To which I say, "It's your life but it's God's world. I do not fear you. I do not hate you... "neither do I condemn you," as Christ said in John 8:11, but let's not forget he added "go, and sin no more." He was speaking to an adulterous woman. Was Jesus an "adultery-ophobe"? No. But He knew adultery is a deviation from God's ideal, a violation of God's law, and He called it wrong. He called it sin. Consenting adults has nothing to do with it. We do not know whether the woman accepted his counsel, but we do know she did not rally all the other adulterers to begin a march insisting that their behavior be considered "un-wrong" and good for society. Since Christ showed "tolerance" by saying "neither do I condemn you," I can do that, too, but that exchange also confirms that we need not call wrong right... even if it upsets the wrong-ophobes.

Never has wrong-ophobia been more openly displayed by one subculture in society than what we are seeing today in the tantrums of the homosexual activists frustrated in a world that, when stripped of political correctness, is repulsed at the thought of their wooing. That is not a phobia; it is a visceral rejection of a deviation from God's ideal: "male and female created He them...and "they shall be one flesh."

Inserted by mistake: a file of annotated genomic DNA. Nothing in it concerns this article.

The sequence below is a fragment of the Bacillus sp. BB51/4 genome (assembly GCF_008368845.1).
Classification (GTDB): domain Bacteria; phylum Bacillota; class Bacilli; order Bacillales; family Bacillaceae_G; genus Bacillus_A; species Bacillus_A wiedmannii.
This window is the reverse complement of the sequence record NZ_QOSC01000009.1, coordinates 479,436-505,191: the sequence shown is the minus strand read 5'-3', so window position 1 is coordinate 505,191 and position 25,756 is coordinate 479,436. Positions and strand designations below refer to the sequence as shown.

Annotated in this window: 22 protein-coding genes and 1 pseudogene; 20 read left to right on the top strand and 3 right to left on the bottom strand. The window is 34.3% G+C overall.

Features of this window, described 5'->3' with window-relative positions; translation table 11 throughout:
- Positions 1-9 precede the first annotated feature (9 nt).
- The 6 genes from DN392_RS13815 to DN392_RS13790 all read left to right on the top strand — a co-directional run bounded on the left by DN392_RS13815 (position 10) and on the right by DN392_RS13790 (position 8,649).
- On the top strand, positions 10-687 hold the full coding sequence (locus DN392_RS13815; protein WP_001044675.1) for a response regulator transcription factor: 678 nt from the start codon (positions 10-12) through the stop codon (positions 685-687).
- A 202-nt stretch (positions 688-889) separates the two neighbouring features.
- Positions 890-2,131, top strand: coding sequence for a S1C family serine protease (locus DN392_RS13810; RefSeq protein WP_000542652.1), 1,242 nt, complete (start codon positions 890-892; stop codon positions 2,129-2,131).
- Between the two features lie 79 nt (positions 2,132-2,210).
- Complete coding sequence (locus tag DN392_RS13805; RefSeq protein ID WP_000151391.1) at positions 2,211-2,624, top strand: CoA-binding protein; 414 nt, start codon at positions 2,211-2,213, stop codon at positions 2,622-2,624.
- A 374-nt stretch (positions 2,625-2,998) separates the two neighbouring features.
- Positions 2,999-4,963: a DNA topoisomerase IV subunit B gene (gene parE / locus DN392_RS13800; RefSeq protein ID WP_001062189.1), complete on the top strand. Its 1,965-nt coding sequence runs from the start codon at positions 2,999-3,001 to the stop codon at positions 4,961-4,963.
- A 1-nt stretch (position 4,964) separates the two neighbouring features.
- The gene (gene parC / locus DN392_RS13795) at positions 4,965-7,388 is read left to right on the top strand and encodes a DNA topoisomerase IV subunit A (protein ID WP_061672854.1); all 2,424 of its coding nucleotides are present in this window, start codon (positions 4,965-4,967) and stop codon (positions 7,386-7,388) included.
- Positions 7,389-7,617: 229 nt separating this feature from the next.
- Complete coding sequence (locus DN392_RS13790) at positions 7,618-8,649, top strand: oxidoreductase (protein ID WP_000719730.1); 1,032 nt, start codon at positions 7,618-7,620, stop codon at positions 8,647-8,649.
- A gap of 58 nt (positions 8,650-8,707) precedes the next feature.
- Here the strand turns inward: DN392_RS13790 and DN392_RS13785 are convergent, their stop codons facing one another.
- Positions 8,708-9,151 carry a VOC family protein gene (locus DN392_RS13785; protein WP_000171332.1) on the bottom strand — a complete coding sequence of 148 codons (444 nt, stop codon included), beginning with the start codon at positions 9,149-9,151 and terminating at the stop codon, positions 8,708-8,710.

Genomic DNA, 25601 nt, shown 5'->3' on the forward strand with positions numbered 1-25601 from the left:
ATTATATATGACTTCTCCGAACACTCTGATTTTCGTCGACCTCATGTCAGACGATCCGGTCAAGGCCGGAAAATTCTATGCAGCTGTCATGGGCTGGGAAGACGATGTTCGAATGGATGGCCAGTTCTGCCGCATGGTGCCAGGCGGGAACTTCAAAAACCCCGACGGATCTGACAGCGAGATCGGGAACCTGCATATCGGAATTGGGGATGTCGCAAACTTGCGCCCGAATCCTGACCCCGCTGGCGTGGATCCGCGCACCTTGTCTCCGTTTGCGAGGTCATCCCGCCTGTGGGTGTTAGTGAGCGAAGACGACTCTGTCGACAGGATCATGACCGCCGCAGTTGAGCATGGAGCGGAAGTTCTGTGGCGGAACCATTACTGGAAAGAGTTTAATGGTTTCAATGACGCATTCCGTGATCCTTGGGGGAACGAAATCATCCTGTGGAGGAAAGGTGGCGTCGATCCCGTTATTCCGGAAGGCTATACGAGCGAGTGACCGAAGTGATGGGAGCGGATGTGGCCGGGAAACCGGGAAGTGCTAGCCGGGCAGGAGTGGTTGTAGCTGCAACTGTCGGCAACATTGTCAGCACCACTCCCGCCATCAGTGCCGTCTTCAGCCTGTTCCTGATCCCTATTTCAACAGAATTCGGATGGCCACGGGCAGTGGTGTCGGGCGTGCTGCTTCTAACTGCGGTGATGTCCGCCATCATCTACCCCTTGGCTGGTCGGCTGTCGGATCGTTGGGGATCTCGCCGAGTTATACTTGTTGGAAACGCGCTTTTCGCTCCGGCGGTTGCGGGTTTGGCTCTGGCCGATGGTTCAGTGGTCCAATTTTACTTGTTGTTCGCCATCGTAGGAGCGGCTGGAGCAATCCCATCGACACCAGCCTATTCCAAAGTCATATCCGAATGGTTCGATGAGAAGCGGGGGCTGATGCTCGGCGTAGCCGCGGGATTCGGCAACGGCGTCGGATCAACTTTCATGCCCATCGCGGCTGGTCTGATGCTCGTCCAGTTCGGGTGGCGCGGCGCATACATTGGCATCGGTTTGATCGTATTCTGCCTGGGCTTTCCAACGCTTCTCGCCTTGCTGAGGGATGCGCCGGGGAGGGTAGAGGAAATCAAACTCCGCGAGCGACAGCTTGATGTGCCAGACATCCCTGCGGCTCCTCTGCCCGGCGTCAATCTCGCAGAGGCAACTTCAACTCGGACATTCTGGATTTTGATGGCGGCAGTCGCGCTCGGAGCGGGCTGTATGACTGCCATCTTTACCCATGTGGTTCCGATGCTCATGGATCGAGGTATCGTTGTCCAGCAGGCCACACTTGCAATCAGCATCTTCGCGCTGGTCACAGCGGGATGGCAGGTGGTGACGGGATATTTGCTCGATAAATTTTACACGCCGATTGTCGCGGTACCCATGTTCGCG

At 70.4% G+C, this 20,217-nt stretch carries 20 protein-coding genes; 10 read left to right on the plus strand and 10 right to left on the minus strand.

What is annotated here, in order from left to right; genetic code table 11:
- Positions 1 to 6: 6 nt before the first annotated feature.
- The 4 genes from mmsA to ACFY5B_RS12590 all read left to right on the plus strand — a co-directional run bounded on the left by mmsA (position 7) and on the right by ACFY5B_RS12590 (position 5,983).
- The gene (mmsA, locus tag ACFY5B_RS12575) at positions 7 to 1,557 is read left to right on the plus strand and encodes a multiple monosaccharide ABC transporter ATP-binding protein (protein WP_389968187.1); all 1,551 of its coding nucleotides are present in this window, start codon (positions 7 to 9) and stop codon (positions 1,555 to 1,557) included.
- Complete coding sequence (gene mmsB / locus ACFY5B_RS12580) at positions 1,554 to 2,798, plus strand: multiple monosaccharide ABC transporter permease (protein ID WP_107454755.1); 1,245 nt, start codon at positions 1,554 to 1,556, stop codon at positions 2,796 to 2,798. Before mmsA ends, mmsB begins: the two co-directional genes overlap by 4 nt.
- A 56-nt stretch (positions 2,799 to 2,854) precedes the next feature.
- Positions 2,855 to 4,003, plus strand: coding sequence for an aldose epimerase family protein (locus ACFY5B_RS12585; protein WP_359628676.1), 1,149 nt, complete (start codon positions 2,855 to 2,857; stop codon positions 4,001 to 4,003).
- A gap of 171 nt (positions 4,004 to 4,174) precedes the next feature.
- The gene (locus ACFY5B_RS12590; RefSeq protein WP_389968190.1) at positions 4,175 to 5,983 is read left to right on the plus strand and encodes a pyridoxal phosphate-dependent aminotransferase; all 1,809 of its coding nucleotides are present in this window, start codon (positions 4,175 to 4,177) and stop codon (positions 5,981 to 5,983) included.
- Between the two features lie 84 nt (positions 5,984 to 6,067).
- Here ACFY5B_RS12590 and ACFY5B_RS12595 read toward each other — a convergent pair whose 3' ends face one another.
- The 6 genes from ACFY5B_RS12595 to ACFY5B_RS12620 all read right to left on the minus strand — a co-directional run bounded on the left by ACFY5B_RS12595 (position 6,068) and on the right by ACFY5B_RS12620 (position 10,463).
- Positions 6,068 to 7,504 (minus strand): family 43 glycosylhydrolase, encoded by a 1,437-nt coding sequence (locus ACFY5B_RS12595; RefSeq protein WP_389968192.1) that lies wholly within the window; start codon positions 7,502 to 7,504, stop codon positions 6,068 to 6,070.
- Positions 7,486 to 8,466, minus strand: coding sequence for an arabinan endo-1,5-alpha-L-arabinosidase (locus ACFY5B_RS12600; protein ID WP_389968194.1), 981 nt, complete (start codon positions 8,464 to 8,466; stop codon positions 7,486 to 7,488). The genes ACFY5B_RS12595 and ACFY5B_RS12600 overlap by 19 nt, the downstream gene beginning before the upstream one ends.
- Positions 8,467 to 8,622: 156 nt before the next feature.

Update: January 8, 2009: Here is an interesting debate on Obama's choice between to homosexuals. The one in favor of including Rick Warren had this to say:

“Even if you suspect the whole "unity" thing is really just about politics, the selection of Warren still makes good sense, including for lesbian, gay, bisexual and transgender (LGBT) Americans. It is a stroke of political brilliance to recruit a conservative megapastor in support of a president-elect who is arguably the most pro-gay, pro-choice and progressive in our history….” [emphasis added]

Notice his use of the letters LGBT. The "T" was added just a couple years ago. If you have any question about the direction and legal implications of these issues google two words , "transgender agenda," and you'll see the kind of politics and cultural change the homosexuals want. What other letters will need to be added to those four in the future?

Tuesday, December 16, 2008

How President Obama Will Treat Reporters
Who Ask Legitimate But Inconvenient Questions

As mentioned two posts below, this Illinois Governor will be a challenge for Obama to scrape from his shoe, but some question the reason he states for not wanting to talk about it at his press conference today.